It’s not often two sets of brothers play in the same hockey game at the NHL level.
But that’s what happened on Tuesday night when the Toronto Maple Leafs and Philadelphia Flyers tangled in a pre-season exhibition game at the Air Canada Centre, which the visiting team won 4-0.
Two of the Leafs’ stalwarts, winger Phil Kessel and defenceman Luke Schenn, were joined by their rookie brethren, Blake Kessel and Brayden Schenn, who are both trying to crack the Flyers’ lineup.
For older brother Luke, the chance to play with his little sibling was something special—even if his allegiances were somewhat split.
“As the Toronto Maple Leafs we want to win, but at the same time you’re rooting for you’re little brother,” Luke told the media. “I hope he does well.”
Brayden, like his big brother, was a highly touted prospect from the WHL and was drafted fifth overall in 2009 by the Los Angeles Kings. Coincidently, Luke was picked fifth overall by the Leafs in 2008.
Being drafted by a Western Conference team, the Schenn family didn’t think the two brothers would play each other often, but when the Flyers dealt Mike Richards to the Kings for Schenn and Wayne Simmonds, it opened the door to the two squaring off more.
“We knew when he did make it we wouldn’t get the chance to play each other too often,” Luke said. “So now that he’s in Philadelphia, it’s a great opportunity for us. Same conference, so including exhibition we play each other six times this year.
“It’s great for us. He still has to make the team but it’s a step in the right direction for him to play all these exhibition games.”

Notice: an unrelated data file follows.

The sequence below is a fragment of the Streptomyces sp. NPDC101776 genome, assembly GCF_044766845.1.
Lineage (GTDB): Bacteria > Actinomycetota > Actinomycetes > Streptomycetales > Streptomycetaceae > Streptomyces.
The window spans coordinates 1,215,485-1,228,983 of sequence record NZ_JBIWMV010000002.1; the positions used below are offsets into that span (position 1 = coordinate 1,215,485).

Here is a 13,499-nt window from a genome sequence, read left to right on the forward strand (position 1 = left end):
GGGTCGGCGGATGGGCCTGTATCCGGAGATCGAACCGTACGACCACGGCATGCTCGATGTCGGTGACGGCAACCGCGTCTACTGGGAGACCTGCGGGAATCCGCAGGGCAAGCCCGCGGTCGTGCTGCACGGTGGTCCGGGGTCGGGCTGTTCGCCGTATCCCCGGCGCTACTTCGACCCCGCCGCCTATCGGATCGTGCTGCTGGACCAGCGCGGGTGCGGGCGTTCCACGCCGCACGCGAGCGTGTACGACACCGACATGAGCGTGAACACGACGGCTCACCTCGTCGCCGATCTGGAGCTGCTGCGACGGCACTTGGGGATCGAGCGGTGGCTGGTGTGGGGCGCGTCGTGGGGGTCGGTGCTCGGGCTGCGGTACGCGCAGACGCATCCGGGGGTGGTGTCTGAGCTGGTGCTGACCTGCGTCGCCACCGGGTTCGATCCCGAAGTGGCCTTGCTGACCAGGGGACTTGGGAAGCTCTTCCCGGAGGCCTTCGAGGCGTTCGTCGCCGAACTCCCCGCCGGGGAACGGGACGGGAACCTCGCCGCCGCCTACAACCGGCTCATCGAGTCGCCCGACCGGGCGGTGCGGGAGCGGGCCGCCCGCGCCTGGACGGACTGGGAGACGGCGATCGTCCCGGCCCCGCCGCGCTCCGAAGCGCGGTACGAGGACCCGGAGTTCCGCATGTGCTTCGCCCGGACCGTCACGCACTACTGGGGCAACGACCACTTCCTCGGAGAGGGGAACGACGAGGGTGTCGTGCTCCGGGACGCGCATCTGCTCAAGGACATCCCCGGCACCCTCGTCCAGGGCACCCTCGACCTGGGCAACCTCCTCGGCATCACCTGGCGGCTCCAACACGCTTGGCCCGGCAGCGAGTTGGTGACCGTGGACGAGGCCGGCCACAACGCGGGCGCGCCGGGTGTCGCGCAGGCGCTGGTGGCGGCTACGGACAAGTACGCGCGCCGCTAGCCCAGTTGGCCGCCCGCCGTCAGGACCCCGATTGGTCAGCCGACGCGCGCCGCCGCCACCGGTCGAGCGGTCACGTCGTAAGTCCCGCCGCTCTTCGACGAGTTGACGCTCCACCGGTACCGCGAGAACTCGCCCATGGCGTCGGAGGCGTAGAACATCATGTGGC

Brayden had a decent game, picking up an assist on Wayne Simmonds’ power-play goal in the second period. Luke, on the other hand, struggled with his defensive zone coverage as he was on the ice for two of the goals against.
Unlike the younger Schenn, Blake Kessel was not a highly thought of prospect when the Flyers brought him in to this year’s training camp.
Blake, a defenceman, was taken in the sixth round of the 2006 draft by the New York Islanders, but has yet to appear in an NHL regular-season contest.
It’s the complete reversal for big brother Phil, who was the fifth overall pick by Boston in 2006 and he cracked the Bruins’ roster as a rookie.
Phil, usually a reserved individual, was quite animated when talking to reporters about the opportunity to play Blake.
“It’s the first time I’m playing him and I’m excited,” Phil said. “I’m sure it will be fun.”
Of course, Phil’s main goal is for the Leafs to win, but like Luke’s comments on Brayden, the older Kessel couldn’t help but root for Blake to have a solid game.
“I’d like him to play well here tonight,” Phil said. “He’s my younger brother and one of my best friends so I hope he does great out there tonight and has a good game.”
But since it’s an exhibition game with no points on the line, Phil didn’t think he would be taking the hammer to Blake, even though the two have probably exchanged in some brotherly fisticuffs during their adolescence.
“I don’t think I’ll be hitting him,” Phil said. “I don’t hit too much during the regular season, so I’m pretty sure I won’t be touching him out there.”
Phil stayed true to his word and didn’t engage in any sort of physical warfare with Blake.
Leafs bench boss Ron Wilson can likely relate, as he played college hockey with his brothers Brad and Randy back in the 1970s, so he’s probably not going to be too hard on Phil for holding back on Blake.
Blake had a solid game defensively for the Flyers, playing a quiet, yet a sturdy 20:46in ice time. Phil played nearly as much as his brother, 20:39, but aside from four shots wasn’t able to muster any sort of offence.
Either way, it will be interesting to see if the two youngsters crack the Flyers’ lineup and how they play against their older, more experienced brothers in the regular season.